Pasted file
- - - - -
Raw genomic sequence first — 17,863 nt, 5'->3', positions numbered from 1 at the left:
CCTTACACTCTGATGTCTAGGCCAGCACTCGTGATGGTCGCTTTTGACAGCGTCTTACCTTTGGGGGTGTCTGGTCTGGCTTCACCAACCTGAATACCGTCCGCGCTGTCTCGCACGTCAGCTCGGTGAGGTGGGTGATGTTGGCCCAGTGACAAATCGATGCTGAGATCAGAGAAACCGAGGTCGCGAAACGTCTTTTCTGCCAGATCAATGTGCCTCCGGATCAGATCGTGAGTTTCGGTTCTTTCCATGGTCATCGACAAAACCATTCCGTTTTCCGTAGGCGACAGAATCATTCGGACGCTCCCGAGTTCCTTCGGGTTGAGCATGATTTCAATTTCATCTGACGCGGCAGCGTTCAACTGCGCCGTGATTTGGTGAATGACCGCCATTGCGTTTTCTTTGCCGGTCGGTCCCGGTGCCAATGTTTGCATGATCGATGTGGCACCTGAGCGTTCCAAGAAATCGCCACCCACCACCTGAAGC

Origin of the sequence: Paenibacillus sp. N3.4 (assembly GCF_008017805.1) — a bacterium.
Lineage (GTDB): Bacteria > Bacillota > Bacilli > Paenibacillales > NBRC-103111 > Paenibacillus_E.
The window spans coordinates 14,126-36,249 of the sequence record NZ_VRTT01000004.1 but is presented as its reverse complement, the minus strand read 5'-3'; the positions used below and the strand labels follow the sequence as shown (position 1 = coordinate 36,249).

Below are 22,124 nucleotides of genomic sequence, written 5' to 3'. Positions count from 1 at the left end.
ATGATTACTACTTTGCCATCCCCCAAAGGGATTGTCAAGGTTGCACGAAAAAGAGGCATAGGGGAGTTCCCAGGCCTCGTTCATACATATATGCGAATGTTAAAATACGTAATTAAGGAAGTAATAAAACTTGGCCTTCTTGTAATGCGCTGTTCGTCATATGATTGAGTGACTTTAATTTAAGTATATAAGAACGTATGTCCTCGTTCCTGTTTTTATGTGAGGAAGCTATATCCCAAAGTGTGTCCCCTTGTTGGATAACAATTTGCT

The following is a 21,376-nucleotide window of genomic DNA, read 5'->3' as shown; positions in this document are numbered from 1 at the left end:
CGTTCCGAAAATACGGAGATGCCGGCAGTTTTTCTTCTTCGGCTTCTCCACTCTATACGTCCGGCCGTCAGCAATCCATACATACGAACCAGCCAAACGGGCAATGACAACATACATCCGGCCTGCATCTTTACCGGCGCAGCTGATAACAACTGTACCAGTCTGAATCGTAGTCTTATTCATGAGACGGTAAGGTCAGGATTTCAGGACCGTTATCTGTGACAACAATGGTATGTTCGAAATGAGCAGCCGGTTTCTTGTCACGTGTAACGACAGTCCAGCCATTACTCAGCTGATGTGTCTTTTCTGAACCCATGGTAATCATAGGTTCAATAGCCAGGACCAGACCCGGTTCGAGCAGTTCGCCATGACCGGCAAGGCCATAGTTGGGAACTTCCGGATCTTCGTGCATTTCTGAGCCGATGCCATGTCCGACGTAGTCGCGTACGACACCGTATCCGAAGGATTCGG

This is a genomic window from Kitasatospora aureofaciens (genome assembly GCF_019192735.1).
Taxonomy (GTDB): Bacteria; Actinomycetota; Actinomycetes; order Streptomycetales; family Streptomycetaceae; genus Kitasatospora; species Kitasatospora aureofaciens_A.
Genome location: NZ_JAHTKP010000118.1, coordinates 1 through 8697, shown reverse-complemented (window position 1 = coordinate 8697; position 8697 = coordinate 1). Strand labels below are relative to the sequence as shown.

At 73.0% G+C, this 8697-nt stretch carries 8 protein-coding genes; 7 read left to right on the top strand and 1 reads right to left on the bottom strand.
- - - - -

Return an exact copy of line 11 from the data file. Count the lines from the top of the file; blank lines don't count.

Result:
Taxonomy (GTDB): Bacteria; Actinomycetota; Actinomycetes; order Streptomycetales; family Streptomycetaceae; genus Kitasatospora; species Kitasatospora aureofaciens_A.